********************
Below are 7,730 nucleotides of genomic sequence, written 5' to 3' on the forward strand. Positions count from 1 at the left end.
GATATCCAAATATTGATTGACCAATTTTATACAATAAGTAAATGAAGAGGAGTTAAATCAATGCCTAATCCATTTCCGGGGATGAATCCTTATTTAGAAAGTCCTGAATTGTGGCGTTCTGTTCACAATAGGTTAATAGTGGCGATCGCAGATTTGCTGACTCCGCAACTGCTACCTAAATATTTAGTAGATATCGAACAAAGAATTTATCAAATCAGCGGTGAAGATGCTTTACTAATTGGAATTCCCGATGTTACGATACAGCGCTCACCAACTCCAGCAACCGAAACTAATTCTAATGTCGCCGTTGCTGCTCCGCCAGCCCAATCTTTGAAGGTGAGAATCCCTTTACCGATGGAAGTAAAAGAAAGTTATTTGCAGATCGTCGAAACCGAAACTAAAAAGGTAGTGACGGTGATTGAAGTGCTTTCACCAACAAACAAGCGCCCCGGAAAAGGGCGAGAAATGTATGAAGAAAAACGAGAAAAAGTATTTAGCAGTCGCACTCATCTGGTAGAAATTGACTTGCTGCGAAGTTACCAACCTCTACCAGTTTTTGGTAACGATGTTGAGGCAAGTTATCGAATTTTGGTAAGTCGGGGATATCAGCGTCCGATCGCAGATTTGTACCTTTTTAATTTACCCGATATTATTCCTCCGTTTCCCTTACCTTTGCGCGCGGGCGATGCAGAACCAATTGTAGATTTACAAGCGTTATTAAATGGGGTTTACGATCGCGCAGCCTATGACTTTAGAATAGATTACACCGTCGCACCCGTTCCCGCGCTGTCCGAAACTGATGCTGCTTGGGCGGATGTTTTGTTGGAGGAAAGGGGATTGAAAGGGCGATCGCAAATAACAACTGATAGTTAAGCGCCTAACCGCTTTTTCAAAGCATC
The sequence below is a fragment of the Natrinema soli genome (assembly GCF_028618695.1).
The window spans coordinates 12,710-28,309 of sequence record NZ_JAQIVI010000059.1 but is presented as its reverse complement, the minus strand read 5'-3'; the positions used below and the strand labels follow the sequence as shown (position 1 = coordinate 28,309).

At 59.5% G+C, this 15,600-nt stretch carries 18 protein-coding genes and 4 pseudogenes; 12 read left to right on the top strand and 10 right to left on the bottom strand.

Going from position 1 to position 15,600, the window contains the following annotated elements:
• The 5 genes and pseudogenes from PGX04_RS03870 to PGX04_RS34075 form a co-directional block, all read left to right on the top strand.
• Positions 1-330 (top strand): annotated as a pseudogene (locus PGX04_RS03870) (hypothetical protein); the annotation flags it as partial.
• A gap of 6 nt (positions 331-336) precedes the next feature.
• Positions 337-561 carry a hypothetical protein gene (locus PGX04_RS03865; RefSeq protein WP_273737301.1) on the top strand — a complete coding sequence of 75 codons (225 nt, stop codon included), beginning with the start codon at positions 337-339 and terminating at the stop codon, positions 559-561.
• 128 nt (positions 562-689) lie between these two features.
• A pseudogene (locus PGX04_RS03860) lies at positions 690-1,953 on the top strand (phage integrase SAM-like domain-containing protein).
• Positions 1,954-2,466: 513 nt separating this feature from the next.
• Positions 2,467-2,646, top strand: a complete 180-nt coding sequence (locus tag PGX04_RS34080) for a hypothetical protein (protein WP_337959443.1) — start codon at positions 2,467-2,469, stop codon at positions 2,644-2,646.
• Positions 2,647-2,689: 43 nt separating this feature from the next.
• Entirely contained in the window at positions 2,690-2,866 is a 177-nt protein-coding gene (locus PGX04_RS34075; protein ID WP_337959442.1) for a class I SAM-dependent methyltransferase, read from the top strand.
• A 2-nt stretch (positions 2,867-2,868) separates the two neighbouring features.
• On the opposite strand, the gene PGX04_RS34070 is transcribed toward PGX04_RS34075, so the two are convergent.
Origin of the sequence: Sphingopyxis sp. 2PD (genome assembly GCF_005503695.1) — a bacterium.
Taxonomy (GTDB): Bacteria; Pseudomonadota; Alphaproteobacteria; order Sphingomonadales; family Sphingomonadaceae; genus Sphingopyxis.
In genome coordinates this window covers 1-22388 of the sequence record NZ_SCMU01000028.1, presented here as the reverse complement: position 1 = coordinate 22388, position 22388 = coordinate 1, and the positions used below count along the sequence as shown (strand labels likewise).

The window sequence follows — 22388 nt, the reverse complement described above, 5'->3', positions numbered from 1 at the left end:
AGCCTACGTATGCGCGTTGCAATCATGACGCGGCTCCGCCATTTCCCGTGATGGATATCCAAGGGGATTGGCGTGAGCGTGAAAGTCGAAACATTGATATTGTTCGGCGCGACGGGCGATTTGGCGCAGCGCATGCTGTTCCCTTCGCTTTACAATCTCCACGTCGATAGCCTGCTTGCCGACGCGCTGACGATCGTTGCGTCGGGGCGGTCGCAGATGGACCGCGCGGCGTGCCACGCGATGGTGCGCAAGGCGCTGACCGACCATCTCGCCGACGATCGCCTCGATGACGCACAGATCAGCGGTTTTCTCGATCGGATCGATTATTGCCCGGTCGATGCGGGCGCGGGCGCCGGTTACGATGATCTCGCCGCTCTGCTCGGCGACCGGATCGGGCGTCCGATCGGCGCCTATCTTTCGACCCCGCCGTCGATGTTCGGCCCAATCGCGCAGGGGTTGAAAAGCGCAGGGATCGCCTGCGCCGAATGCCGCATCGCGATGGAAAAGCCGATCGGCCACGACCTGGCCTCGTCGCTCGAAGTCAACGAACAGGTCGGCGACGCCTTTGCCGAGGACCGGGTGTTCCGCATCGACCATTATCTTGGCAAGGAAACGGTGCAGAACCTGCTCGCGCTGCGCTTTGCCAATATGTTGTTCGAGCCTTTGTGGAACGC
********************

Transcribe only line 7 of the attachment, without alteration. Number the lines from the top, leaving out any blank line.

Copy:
• The 5 genes and pseudogenes from PGX04_RS03870 to PGX04_RS34075 form a co-directional block, all read left to right on the top strand.